We accomplished a great deal. We actually won a whole bunch of awards locally, regionally, and even one nationally. We were apolitical and beholden to neither political party. And yes, one year to stop the craziness in Lower Merion Township we changed the faces of who governed us and flipped half of the board of commissioners, essentially. We walked into a room together once upon a time as all strangers with a common goal to want better for our community. We left those first rooms and meetings as friends.
The mural is kind of the last thing many of us did together. Once in a while some of us get together and a lot of us are in touch with one and other. But seeing that mural pop up in a photo reminded me of the good community can do.
Be kind to one and other today and never be afraid to stand together for the greater good.
A real community is a rare thing indeed in today’s busy world. It’s funny because we are all so connected via social media, yet a lot of times in reality we are very disconnected. So when you have the opportunity to get together with some really amazing people in real time to just hang out and enjoy each other’s company, it is truly terrific.
Politicians and others often underestimate the power or sense of community. That isn’t the point of this post, but it is an observation.
I have only been in Chester County a few years. Today I was invited to a neighborhood block party outside my own neighborhood , and it was wonderful. I had the best time.
A sense of community is a real sense of place. When I first moved to Chester County, it was hard. Yes, I had friends out here, but the place I left was a place where I was really part of the community, as in my immediate community and extended community. Today I felt that sense of community again. I felt the sense of extended community like it was my own neighborhood. (And I love where I live and my neighbors!)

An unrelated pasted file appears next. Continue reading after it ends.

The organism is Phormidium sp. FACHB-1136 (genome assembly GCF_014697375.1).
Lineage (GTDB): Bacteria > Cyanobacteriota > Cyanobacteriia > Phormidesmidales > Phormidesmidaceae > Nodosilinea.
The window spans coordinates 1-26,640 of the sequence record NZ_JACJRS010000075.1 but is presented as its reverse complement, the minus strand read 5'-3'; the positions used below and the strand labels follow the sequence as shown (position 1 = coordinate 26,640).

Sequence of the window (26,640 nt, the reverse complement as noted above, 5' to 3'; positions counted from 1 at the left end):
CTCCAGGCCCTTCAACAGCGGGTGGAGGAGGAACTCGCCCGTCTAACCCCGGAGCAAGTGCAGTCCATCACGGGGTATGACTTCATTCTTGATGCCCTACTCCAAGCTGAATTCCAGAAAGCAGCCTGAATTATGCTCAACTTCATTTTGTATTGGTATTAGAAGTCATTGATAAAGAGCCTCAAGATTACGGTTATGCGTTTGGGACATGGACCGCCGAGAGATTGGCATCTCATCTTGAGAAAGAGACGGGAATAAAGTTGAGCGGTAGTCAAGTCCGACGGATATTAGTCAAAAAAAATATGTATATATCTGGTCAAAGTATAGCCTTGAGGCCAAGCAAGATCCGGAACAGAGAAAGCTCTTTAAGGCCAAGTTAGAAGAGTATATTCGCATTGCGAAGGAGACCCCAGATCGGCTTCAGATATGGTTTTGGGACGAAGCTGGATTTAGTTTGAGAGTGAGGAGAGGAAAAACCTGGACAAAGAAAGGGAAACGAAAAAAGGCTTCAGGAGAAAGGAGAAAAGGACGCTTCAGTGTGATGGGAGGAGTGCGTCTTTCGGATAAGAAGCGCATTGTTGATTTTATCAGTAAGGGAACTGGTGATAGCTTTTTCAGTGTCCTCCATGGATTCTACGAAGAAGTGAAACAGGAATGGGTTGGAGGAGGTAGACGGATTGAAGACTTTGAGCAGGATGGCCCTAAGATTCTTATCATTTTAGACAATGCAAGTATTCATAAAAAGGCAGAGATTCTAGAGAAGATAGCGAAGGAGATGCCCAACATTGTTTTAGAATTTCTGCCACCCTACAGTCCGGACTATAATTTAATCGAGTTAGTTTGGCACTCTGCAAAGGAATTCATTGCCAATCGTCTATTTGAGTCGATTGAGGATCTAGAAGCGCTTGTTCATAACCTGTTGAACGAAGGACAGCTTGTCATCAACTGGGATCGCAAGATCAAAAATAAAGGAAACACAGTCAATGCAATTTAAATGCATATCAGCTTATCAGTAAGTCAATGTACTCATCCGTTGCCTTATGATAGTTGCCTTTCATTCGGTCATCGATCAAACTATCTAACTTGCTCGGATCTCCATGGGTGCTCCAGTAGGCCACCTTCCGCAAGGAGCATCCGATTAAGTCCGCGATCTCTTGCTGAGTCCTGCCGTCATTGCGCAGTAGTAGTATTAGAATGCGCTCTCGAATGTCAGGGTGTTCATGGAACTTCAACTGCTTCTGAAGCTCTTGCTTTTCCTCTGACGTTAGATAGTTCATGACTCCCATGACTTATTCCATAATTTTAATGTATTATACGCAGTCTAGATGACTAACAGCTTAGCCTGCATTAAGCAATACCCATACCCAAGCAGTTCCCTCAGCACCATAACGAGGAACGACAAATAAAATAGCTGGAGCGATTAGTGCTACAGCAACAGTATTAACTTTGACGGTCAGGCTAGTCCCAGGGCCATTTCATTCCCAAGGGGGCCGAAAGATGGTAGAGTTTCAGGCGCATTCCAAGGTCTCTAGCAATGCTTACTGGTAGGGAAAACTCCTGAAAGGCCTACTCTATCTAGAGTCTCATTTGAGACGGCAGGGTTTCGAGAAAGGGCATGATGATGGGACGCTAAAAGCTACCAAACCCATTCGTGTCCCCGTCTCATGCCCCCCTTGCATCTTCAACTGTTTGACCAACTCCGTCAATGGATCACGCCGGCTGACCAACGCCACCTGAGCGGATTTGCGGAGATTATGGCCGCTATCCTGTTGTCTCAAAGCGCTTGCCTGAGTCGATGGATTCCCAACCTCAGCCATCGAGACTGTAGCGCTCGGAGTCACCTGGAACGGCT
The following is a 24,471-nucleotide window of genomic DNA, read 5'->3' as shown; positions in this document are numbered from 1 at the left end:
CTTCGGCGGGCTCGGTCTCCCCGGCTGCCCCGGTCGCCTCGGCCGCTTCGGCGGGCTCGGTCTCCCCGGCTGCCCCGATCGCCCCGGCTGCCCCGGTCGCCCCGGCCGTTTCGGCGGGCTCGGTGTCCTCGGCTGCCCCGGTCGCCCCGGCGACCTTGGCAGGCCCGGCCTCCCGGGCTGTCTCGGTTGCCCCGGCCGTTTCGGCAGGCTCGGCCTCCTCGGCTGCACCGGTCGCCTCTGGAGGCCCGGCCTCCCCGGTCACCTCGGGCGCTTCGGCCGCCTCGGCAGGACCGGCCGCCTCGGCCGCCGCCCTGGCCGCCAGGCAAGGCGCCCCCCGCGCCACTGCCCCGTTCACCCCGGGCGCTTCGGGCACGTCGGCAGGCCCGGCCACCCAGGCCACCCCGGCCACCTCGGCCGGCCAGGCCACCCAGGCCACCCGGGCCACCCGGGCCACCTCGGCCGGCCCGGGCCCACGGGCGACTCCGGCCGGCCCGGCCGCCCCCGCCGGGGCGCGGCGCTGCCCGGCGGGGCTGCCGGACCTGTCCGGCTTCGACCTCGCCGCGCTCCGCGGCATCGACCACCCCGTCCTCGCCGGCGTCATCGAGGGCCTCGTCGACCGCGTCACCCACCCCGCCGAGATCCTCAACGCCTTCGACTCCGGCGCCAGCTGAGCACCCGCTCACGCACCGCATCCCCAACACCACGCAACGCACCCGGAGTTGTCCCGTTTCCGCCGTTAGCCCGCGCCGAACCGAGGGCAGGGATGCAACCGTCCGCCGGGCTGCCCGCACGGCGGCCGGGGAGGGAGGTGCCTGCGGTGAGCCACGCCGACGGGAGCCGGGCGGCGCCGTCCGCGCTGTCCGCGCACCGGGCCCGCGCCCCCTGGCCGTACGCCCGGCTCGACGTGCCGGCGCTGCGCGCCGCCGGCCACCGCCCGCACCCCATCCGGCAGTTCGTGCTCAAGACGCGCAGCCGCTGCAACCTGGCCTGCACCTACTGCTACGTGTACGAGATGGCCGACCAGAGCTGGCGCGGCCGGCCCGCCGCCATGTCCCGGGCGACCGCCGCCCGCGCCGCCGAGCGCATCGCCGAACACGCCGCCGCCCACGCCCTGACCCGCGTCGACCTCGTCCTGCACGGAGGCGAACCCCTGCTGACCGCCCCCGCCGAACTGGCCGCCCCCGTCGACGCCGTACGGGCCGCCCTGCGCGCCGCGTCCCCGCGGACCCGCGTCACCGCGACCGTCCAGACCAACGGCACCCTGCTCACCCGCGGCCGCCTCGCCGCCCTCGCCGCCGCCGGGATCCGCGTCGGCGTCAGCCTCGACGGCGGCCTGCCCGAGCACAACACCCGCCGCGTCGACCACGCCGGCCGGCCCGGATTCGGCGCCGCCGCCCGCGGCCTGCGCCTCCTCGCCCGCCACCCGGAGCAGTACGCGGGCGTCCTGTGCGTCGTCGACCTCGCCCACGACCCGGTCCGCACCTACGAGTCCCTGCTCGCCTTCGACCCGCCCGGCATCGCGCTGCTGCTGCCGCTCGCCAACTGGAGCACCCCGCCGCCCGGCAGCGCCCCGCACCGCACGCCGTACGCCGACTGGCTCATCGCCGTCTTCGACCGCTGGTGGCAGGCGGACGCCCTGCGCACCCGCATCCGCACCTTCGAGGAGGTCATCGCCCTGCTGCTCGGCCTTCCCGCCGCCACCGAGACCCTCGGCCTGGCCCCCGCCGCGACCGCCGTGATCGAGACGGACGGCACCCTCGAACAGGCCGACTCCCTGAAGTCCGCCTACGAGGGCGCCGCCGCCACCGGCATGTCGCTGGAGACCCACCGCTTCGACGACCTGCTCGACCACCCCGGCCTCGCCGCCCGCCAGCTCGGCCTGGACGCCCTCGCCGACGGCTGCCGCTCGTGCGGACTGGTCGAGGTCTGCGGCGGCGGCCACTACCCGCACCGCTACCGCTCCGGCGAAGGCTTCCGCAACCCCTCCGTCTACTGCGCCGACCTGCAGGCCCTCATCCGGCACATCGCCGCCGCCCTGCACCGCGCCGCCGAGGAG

Community bonds for any number of reasons. When it happens, it is in my opinion, a wonderful and positive power for good.
To the people I spent time with today, thank you for inviting me. Thank you for including me as part of your extended community. I think you all are amazing.
Look…that is Ebenzer on Bacton Hill Road in Frazer, yesterday.
Now look at this photo from when they were first starting. This photo is Al and Luke the Willistown scout doing his Eagle Scout project when they started this journey (and the way it was when we took the Philadelphia Inquirer out to the site this summer):
Al Terrell photo
And even better is this next photo. It is Al’s son Andrew showing Luke the Eagle Scout project he did at Ebenezer 16 years ago!!! How cool is that?
Al Terrell photo
It got me to thinking. Not only of the generations of the same family interested in preserving Ebenezer for future generations, but how many scouts have actually done service projects here?
It is so obvious the love so many have had for this site. And every day we see more progress. This is what community is about, people. From East Whiteland’s township building to the local Boy Scouts from multiple troops over the years, to all the others interested in Ebenezer in the past and present, this is the good community can do simply because it’s the right thing to do.
Here is hoping the AME Church is watching. And anyone else wondering about trying to save history wherever they live.
Last evening I went to my first ever municipal meeting in Chester County. It was the East Whiteland Zoning Hearing Board. CubeSmart was supposed to be on it, but apparently the applicant continued it until September 23rd.
The meeting started a little late and the room was packed, even for August. I estimate that maybe 100 people can be seated and truthfully it wasn’t far off capacity. The first order of business was they announced the retirement of one of the members – I think it was the guy who fell asleep during the last Zoning Hearing Board Meeting where CubeSmart was discussed.
The most contentious discussion of the evening was the application that requested a single variance. 1535 Morstein Road in Malvern. They needed the variance on the frontage so they can shoehorn in two McMansions on what looks to me to be a flag lot. They got it. In a perfect world the variance would have been denied. But just like Lower Merion, Radnor, Tredyffrin, and so on they throw it back to the public that commissioners and supervisors create the zoning. And we all know the zoning and everything else is based on what? The outdated Municipalities Planning Code of Pennsylvania.